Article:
These numbers are in step with the way advertisers have shifted their spend in the past five years. According to data presented by Michael J. Wolf at the WSJD Live Conference in October, Americans now spend more than half their waking hours with digital media and technology, so it’s no surprise that marketing dollars are increasingly flowing to digital channels, where brands can more easily target and track consumers, as well as better measure return on investment.
And while not every advertiser has thrown themselves into large digital media buys, most have prioritised it. “It all depends on the client, on the category and their strategy, objectives and goals,” explains Robin Steinberg, director of publishing investment and activation at Mediavest USA, a part of Starcom Mediavest Group. “Some marketers, depending on the category, have been more progressive and adaptive. Consumer-packaged goods have moved much more rapidly into digital than those in the fashion and luxury space. But now, we’re seeing that adaption.”
Condé Nast has made changes to sharpen its digital focus. But even if many, or all, of the company’s magazines have seen an uptick in revenue supplanted by their digital efforts, profit is another thing. “The problem that you’re seeing on the editorial side at [traditional publishers] is that they’re not making as much off the digital advertising as they used to off the print,” explains Beth Donnelly Egan, associate professor of advertising at the S.I. Newhouse School of Public Communications at Syracuse University. (The school is named after Samuel Irving Newhouse Sr., founder of Condé Nast’s parent company Advance Publications.)
Regardless, Wintour’s greatest impact might be her push to expand the company’s digital offerings. In October 2015, the Condé Nast network of sites drew 98.5 million unique visitors, a 36 percent increase from 72.2 million in October 2014, according to Comscore. While the size of Vogue.com’s editorial staff has grown to over 50 — and it’s clear that’s where much of the company’s digital resources are going — Wintour has also built direct relationships with several of the digital leads on other titles.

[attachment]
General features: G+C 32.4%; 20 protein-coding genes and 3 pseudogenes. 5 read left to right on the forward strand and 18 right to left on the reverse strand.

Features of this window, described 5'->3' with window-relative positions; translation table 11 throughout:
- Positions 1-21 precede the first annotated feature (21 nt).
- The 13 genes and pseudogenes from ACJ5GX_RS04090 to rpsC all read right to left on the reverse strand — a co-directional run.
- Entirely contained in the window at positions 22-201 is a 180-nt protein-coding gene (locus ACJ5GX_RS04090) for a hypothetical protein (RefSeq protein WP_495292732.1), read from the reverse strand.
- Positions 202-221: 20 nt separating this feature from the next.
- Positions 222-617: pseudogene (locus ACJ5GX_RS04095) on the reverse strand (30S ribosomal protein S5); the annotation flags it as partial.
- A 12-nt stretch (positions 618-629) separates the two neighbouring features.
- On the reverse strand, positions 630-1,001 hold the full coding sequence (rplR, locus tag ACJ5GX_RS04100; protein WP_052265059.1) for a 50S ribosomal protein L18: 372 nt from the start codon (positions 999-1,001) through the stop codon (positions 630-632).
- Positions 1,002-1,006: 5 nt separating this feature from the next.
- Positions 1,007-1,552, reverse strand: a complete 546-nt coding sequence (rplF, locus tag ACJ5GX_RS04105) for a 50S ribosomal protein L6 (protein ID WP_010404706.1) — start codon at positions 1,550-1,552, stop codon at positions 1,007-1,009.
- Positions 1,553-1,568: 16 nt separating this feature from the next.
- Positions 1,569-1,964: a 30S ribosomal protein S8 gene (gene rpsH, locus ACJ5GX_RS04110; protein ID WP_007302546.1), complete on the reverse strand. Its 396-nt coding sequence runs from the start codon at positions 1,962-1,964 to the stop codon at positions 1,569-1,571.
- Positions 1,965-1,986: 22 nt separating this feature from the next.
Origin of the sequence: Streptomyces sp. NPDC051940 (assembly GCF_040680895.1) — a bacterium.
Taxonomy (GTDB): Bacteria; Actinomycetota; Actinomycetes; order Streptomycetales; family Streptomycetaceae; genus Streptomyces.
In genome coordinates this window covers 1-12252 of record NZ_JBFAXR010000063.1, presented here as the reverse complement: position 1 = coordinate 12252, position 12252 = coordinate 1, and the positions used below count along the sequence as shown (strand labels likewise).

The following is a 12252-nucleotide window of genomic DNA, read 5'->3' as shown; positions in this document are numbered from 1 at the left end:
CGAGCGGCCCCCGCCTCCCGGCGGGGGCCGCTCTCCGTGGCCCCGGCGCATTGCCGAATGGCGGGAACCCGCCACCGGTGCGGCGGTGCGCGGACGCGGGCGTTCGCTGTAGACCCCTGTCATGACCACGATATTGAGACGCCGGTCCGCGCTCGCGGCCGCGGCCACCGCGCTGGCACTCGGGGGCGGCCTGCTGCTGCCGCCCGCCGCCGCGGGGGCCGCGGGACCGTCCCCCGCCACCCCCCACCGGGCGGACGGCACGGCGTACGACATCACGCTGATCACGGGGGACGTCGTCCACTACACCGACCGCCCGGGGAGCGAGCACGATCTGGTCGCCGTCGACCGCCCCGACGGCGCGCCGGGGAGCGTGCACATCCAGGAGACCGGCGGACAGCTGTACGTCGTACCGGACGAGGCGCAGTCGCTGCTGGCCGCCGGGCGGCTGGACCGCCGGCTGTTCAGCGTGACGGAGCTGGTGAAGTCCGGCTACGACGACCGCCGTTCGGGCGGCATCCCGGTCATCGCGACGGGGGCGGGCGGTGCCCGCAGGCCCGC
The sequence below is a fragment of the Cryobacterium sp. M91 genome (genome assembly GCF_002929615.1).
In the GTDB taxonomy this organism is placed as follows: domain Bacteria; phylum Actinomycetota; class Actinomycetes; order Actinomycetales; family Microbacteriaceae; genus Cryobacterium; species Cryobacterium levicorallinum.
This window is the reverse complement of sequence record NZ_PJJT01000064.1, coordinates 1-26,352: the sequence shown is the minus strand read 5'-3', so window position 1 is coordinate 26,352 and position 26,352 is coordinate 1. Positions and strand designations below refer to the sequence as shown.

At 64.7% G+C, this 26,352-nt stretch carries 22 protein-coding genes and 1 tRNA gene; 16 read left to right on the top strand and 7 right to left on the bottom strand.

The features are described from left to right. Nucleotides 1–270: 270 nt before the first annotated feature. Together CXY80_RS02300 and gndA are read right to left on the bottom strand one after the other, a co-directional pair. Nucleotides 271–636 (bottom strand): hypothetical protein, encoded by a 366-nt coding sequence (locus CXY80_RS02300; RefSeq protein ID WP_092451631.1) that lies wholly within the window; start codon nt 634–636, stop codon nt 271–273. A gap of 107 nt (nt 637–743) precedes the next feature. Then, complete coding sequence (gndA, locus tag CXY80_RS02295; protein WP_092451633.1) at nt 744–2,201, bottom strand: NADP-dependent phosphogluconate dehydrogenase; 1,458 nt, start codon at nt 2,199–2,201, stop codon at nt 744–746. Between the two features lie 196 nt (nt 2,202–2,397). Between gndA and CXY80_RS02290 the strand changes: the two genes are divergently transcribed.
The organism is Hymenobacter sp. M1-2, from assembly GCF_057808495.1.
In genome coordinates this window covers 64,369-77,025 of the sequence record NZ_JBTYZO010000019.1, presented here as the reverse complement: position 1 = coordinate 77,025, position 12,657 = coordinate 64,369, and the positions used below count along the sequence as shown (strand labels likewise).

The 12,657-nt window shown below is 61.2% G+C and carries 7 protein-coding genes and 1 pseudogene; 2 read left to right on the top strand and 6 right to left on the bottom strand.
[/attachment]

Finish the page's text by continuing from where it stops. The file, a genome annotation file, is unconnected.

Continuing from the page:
Fred Santarpia’s appointment was also meant to help drive the digital agenda. From the outside, many have observed that he was tasked with re-configuring the online publications in a similar fashion to Troy Young, Hearst’s president of digital, who has received accolades for his revamps of Cosmopolitan.com and Elle.com in particular. For instance, Santarpia played a major role in Condé Nast’s acquisition of Pitchfork in October 2015. Unlike Hearst, which has a stake in several digital publishers, including Refinery29 and Buzzfeed, Advance Publications has chosen to primarily invest in e-commerce companies, including Farfetch, Moda Operandi and Rent the Runway. (Andrew Siegel, head of strategy and corporate development at Advance, led those investments.)
For many editors, particularly those on the digital side who were stymied by limited resources, Santarpia’s arrival felt like the great white hope. And the company’s digital growth gives them room to continue hoping. Condé Nast and Hearst are now neck and neck in terms of unique digital visitors.
But in the end, it is Sauerberg calling the shots. The executive joined Condé Nast in 2005 as the president of consumer marketing — the leg of the company tasked with increasing magazine subscriptions, a thankless task — and was promoted in 2010 to president of the entire organisation. Sauerberg has overseen the recent changes, including the deal to merge Lucky with the troubled Los Angeles-based e-commerce start-up Beachmint to form a new content-commerce hybrid called Lucky Group. Just over a year after the deal was made, Lucky has laid off its New York-based editorial staff. And while the shuttering of the venture has been widely reported, there has been no official announcement. Luckyshops.com continues to publish content under the byline “Lucky Staffers,” and Lucky Group chief executive Josh Berman did not respond to BoF’s request for comment.
In his company-wide note concerning the closing of Details, Sauerberg spoke of Condé Nast being “without peer.” And yet, it looks as though Hearst has become a not-to-be-ignored rival, investing in hot start-ups and paying more attention to digital. Indeed, it appears that Sauerberg’s new strategy now aligns more closely to that of Hearst: beef up the online staffs of the top publications and streamline the staffs of the print publications, combining them when necessary. (A representative for Sauerberg said he was unable to comment.)
But will the power of Condé Nast’s five strongest brands be enough to carry it through the seismic disruptions facing the publishing industry? “The legacy brand, as purely a brand name, is still important,” Egan says. “Vogue, Elle, Harper’s Bazaar are very important. What you’re seeing is a shift in the eyeballs.”
Disclosure: Lauren Sherman worked at Lucky magazine from August 2011 through December 2012 and has contributed to several Condé Nast publications as a freelancer writer, including Style.com.